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Choose one: text or animations for nuclear powerplant training

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Text is not the answer to better product documentation

I was reading the “Engineers without Fears” blog and came across this post in which Matt Moore describes some of the core issues that arise in documenting very complex products, especially their long lifespan and the need to transfer information from one person to another over multiple careers.

Matt summarizes the problem succinctly:

Powerplants and fighter planes tend to be expensive and have long lifespans (as long or longer than the career of individual). Given that a proper understanding of how a complicated product operates takes a long time to build (often 10 years minimum), knowing who knows what around a specific component or assembly is vital. And yet often it is not known.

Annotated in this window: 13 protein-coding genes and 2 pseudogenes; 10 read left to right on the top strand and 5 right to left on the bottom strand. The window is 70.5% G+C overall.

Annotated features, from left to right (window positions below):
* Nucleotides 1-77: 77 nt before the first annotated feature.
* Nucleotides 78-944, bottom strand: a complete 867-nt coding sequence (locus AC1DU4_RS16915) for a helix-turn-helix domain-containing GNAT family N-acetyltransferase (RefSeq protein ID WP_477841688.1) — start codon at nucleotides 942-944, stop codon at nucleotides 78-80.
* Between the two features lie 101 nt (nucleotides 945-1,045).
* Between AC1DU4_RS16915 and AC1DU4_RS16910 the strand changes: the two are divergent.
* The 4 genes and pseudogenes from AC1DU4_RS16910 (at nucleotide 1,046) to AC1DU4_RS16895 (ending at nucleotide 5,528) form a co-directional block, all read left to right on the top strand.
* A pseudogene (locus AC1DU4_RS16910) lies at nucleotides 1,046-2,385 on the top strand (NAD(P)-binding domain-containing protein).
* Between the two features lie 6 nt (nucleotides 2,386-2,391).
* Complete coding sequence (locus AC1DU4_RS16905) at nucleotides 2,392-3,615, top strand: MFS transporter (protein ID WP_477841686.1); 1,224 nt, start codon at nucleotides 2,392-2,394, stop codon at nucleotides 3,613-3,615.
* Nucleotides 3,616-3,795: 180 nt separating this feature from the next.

We agree these are important issues...

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Hey, Ford, GM and Chrysler: want another 2% in manufacturing productivity?

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We’ve mentioned our interest (OK, infatuation) with cars here many times before. But it’s not just driving them we’re interested in. It’s how they’re designed and manufactured that interests us as well.

So, we had a long look at the recently released summary of the Harbour Report on North American auto manufacturing. The press release contains a very interesting set of PowerPoint slides showing summaries of the various components that go into the Harbour Report’s calculations of “hours-per-vehicle.” HPV is the measure it uses to calculate the efficiency of North American auto plants.

In short, the report concludes that the Big Three (Ford, GM and Chrysler) are gaining in manufacturing efficiency on the Japanese companies that also produce cars in North America...

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‘Scuse us, but when it comes to PLM, Seemage told you so

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When it comes to PLM, Seemage told you so